JENNA BALLANTYNE – PAST AVONDALE/LANARKSHIRE YFC
Admitting to yourself you are ill with Depression is the first hurdle. The second, is seeking the help and guidance you require – and sooner rather than later. The third – is facing everyone else.
Having already had undiagnosed depression back in 2008-2009, the signs were all there and this time a lot worse. The short, sharp tempers, the igniting as quickly as a match can light, along with a few other things that made me feel depressed – the signs were all there – and a lot worse this time round. Some days I didn’t want to get out my bed to go to work or even go out on the farm (those of you that know me, know I love both of these). I couldn’t see the light at the end of the tunnel and didn’t want to be here – scary thought when you think back.
What caused it? That was the big question that you were asked all the time. I put it down to a multitude of things. Relationship break-up, peer pressure but mainly a lack of support from individuals who seemed to think I was (and still am not) a Robot – although many still seem to think I am. I have learned I HAVE to slow down.
Just because you’re not showing you are ill on the outside, doesn’t mean you aren’t ill on the inside. But the pain on the inside is so much harder to heal and a very long process – it’s not just an overnight illness. A cut you can patch up with a plaster, depression you can’t and as it is, I run the risk of it coming back again in later life.
I had great support from close friends. Standing as District Treasurer at the time I was diagnosed was a big thing, and added more pressure to recovery with the run up to the Drama Competition, the Talent Spot and the AGM. I had good help at home and mum helped with the Talent Spot tickets which helped ease the pressure. My Secretary (Gillian Walker) and my Assistant Treasurer (Robert Harvie) really did more than they had to, and even just a chat on the phone helped. These two really did more than they should have from January to April but it really did help. Tablets are not a quick fix, but they do help, and I had a very understanding Doctor too.
I was signed off work for just over two weeks, not nice over Christmas and New Year when you should be filled with cheer and not sorrow. Unfortunately, all I wanted to do was sleep, I ate what I wanted and when I wanted (not so handy on Christmas Day) and was allowed no alcohol or the side effects could end in tears and reversing the good the tablets were there to do. So what if I was popping ‘Happy Pills’ – they really did give you the pick me up needed, although from the start I always was determined to finish the course and not be hooked on them. It was a long 7-months, having to go through a weaning off process but it all helped – and as Tesco says ‘Every Little Helps’ and it sure did.
I carried on life as normal as possible, with a 2-farm lambing, and calving to contend with over the spring months. I cut my hours at work to 4 days a week; I was off on a Wednesday which gave me a break mid-week from pressure there. I love showing my texels and beltexs at shows, but with everything going on, these had to get cut back only attending the smaller, more local shows and taking a year out from Ayr Show and the Highland Show. The girls looked after me and we still attended Balmoral Show; Highland Show; and Great Yorkshire Show – I was determined this illness wasn’t going to stop me from having a life and I wasn’t going to sit about and wallow. Show circuit friendships and a bit of ‘craic’ is the best cure and helped get me on the road to recovery.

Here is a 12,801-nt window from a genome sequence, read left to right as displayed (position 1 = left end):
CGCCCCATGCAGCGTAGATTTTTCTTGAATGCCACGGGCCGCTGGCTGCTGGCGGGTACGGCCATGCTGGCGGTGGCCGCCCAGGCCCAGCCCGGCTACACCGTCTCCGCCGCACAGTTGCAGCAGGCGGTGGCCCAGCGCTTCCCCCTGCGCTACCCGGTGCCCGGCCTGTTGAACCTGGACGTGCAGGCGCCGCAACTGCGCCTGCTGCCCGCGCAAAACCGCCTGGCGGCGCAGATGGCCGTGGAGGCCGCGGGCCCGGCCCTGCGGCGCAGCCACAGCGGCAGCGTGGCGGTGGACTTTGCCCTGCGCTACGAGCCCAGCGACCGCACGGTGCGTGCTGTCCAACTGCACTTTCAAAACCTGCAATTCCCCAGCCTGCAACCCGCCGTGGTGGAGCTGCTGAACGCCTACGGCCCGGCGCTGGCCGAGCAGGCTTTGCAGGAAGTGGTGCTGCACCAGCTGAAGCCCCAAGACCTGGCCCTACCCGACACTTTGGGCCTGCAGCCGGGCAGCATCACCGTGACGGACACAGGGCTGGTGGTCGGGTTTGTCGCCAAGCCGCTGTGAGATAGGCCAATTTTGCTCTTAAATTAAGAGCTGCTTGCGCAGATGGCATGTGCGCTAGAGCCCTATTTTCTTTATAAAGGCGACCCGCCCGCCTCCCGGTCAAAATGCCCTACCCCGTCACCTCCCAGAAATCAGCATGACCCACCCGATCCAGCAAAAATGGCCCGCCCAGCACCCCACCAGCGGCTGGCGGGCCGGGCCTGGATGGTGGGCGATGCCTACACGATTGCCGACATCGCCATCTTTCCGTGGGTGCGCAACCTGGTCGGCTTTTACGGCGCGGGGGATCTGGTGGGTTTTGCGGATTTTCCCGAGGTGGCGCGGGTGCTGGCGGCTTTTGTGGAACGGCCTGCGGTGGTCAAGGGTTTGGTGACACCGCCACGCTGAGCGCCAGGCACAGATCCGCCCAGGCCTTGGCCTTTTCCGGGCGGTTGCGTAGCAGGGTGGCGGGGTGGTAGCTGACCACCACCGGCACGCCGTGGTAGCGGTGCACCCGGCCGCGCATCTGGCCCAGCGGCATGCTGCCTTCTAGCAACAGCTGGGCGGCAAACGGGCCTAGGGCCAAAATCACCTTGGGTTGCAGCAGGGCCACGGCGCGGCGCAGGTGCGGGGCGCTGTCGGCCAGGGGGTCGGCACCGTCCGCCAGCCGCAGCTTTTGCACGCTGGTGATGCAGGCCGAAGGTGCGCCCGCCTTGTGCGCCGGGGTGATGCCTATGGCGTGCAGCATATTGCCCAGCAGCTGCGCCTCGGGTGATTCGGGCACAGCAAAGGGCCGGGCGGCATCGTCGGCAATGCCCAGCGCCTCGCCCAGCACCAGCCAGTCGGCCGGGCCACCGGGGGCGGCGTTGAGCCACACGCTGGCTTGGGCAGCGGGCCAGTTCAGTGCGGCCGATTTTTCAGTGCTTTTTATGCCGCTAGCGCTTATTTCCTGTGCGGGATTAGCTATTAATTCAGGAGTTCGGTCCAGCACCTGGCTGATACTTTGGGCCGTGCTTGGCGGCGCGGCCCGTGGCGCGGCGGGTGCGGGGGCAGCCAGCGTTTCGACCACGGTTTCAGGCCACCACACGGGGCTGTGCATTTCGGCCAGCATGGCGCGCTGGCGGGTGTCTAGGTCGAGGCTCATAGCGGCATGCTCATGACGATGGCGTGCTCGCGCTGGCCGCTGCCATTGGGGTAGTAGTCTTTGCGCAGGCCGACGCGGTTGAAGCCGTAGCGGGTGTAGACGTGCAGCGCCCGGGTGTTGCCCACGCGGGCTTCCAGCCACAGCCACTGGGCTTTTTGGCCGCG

I was never embarrassed about having the illness, in fact I told people when I seen them. To say they were shocked was an understatement, but it is amazing how much a ‘smile’ and a ‘happy attitude’ can cover up. People did laugh about your behind you back but at the end of the day, I will always be the stronger person for coming out the other side and got life back on track.
Now moving forward, I am a lot better, with a different attitude to life. My relationship with my parents is the strongest it has ever been and we talk a lot more now than we ever did. There are people and groups out there who are there to help – all you have to do is seek the help you need – starting with your Doctor.
My Young Farmer days are now in the past, but I am involved with the Lanark and Peebles Blackface Sheep Breeders Association where I have been Secretary and Treasurer now for 6years. Also, Lanarkshire Holstein Club as their Secretary now for 4years.Both these committees have gave me support throughout and did more than expected when required. I am on the Board of Directors for Strathaven Show, whom I wrote a letter to asking for the board’s support and asked for a year out of show duties as I felt work, farm, and tup sales at that time of the year would all be too much. The board supported me and allowed me to be excused for the year ahead.
I was admired by many for opening up and admitting ‘I have Depression, please help me’. Even the source of social media sight – Facebook – I publically thanked everyone, 6 months after being diagnosed – the likes and comments from everyone was over-whelming and again, thank you to you all.